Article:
Water Water Water

 Here’s a great article from The Detroit Free Press.

Drinking enough water seems intuitive, but when it becomes an afterthought, people exercising or working outdoors can easily become dehydrated — often without knowing it.

With schools out and vacations planned, more Americans are heading outdoors. But experts warn many of them will change exercise habits without giving their bodies the time or resources to catch up.

“If you’re not acclimatized to new environmental conditions and you’re increasing your duration or intensity of exercise, you’re at a greater risk of dehydration, one that can even occur over a three- to five-day period,” says Brendon McDermott, an athletic trainer at the University of Connecticut.

“You could be outside mowing the lawn five days into a heat wave and start feeling, say, lightheaded as a result of that dehydration,” he says.

The warning signs include thirst and fatigue, but McDermott says the process begins as soon as the body’s water level starts to decrease. When temperatures start to climb, a person can become dehydrated after 30 minutes, says Michael Sawka, a doctor at the U.S. Army Research Institute of Environmental Medicine in Natick, Mass.

“This causes a reduced exercise performance, maybe a reduced cognitive performance and, likely, a greater susceptibility to heat illnesses,” Sawka says.

Of these illnesses, heat exhaustion is the least serious, Sawka says, associated with moderate or high temperatures and accompanied by hot skin and dehydration. Heat stroke is more serious; it damages the central nervous system and is marked by severe confusion, impaired judgment and seizures or blackouts.

Sawka says heat injury falls in between. It can impede function of the liver, kidney, gut or muscles, and it is characterized by dizziness, fainting and blood or tissue damage.

A drop in body weight, a darker-colored urine and thirst are all evidence dehydration has begun, Sawka says.

Increasing fluid intake starting about two hours before exercising is considered the best preventive step. Cedric Bryant, an exercise physiologist with the American Council on Exercise, recommends drinking 16 to 20 ounces two hours before exercise, six to 10 ounces every 15 to 20 minutes during exercise, and 16 to 24 ounces of fluid afterward for every pound of body weight lost.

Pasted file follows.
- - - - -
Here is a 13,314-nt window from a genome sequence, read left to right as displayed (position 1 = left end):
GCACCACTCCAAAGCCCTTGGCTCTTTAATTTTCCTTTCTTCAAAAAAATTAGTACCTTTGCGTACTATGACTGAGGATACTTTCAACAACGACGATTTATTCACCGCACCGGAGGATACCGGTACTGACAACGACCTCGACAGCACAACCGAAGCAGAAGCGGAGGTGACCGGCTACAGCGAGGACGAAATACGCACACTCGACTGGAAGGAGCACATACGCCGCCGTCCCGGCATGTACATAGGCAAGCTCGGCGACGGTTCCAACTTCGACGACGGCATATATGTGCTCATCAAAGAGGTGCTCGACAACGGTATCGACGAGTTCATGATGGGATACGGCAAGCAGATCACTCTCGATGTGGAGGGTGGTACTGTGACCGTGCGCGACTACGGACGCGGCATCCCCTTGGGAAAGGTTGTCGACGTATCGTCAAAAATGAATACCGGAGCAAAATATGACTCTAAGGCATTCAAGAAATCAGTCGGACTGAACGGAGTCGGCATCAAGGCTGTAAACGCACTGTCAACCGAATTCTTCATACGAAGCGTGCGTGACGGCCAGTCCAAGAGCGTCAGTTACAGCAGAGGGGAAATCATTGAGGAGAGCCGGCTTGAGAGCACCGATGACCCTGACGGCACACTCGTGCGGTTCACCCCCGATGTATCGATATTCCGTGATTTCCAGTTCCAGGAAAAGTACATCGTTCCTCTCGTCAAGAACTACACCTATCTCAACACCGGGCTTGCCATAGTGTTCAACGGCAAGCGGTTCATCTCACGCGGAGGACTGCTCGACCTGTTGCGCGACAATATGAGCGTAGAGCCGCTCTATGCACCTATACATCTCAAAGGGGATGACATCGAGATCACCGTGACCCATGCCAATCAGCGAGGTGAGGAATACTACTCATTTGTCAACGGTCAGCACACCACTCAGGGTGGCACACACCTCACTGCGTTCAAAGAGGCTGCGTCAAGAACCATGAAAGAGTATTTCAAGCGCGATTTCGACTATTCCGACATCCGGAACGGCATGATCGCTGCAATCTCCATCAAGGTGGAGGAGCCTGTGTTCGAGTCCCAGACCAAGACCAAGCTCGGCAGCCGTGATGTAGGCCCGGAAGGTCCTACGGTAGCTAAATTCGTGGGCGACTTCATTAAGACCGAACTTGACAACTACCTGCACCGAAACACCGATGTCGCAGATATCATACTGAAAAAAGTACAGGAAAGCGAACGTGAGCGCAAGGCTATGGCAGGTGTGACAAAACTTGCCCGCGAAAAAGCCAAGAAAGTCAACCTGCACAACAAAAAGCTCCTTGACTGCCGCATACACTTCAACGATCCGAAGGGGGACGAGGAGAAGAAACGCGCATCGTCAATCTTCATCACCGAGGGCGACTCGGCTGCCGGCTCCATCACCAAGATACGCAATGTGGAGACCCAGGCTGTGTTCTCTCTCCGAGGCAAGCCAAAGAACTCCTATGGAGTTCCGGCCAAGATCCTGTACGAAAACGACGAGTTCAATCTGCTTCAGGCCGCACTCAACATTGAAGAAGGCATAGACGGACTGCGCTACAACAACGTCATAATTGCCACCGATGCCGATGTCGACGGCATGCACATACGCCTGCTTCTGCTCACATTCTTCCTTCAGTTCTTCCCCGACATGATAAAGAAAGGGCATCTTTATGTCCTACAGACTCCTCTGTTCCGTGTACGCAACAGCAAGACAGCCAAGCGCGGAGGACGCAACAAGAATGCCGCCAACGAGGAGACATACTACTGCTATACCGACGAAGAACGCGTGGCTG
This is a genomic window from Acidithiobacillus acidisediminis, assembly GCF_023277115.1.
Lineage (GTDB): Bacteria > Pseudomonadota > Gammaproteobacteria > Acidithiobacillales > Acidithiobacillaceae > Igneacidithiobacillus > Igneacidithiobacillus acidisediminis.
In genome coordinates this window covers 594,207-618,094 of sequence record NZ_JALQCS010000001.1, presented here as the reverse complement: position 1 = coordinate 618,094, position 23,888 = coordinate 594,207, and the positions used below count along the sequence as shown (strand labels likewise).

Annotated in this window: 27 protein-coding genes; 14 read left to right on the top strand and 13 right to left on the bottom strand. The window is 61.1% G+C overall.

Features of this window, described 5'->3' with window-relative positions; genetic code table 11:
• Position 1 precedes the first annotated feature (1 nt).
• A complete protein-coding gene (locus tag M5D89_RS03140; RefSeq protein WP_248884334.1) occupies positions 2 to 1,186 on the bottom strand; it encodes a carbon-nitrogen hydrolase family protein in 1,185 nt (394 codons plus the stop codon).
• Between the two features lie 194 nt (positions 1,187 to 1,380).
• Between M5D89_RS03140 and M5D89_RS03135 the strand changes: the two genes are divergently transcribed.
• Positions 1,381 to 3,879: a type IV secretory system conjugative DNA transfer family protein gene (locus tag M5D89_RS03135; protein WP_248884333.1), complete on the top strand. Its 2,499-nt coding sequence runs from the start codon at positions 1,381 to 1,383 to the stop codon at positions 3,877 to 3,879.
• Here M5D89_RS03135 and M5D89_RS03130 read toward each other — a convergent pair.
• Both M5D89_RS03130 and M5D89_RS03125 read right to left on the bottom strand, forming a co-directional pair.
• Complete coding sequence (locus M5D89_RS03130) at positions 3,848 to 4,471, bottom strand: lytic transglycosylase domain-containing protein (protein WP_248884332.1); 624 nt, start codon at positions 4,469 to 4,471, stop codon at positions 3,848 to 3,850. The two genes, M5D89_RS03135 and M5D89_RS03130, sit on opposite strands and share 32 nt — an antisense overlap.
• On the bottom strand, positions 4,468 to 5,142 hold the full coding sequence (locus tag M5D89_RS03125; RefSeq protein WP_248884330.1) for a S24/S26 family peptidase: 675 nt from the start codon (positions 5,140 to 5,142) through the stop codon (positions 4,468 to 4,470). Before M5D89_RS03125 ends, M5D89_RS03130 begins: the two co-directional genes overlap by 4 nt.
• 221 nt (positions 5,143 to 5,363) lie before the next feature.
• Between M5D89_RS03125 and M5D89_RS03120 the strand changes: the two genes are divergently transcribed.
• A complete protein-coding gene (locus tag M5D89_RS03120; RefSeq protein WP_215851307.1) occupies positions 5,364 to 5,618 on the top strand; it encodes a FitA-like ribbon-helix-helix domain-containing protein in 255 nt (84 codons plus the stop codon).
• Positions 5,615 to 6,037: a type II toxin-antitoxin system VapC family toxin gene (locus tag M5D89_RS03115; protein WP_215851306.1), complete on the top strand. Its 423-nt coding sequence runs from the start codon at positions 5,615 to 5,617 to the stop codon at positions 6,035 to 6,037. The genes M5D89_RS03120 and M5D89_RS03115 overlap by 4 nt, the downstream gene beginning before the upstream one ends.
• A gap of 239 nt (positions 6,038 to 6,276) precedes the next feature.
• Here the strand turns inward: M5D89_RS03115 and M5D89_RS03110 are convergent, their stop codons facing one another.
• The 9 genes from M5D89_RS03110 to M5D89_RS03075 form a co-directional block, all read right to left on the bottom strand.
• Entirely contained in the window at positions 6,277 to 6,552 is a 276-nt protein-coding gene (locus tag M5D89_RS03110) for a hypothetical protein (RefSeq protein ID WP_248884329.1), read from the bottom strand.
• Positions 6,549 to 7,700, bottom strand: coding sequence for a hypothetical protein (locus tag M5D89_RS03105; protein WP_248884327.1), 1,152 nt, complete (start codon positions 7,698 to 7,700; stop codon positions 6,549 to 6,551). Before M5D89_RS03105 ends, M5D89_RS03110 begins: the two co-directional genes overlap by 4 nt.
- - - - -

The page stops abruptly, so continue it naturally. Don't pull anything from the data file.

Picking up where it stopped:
McDermott, also a member of the National Athletic Trainers’ Association, says a more specific strategy is monitoring weight before and after exercise and replacing the weight lost with water.

People on diet programs should be particularly cautious, McDermott says. “They could see lower body weight as related to their program, but the body weight could be decreasing because of water loss,” he says.

The trainers association also offers these recommendations for exercising outdoors in a report that is part of the American College of Sports Medicine and the American Medical Association’s “Exercise is Medicine” initiative:

• Gradually increase the intensity and duration of exercise during hot weather.

• Add periods of rest during exercise or between periods of exercise.

• Begin outdoor activities only after you’re properly hydrated, and drink water or sports drinks while active in the heat.

• Monitor urine color, which should look more like lemonade than apple juice.

• Exercise during cooler periods of the day, such as the early morning or late evening.

If you have symptoms that could indicate the onset of a heat-related illness, such as a fever, diarrhea or extreme fatigue, do not exercise. If these occur during your workout, slow down or stop.

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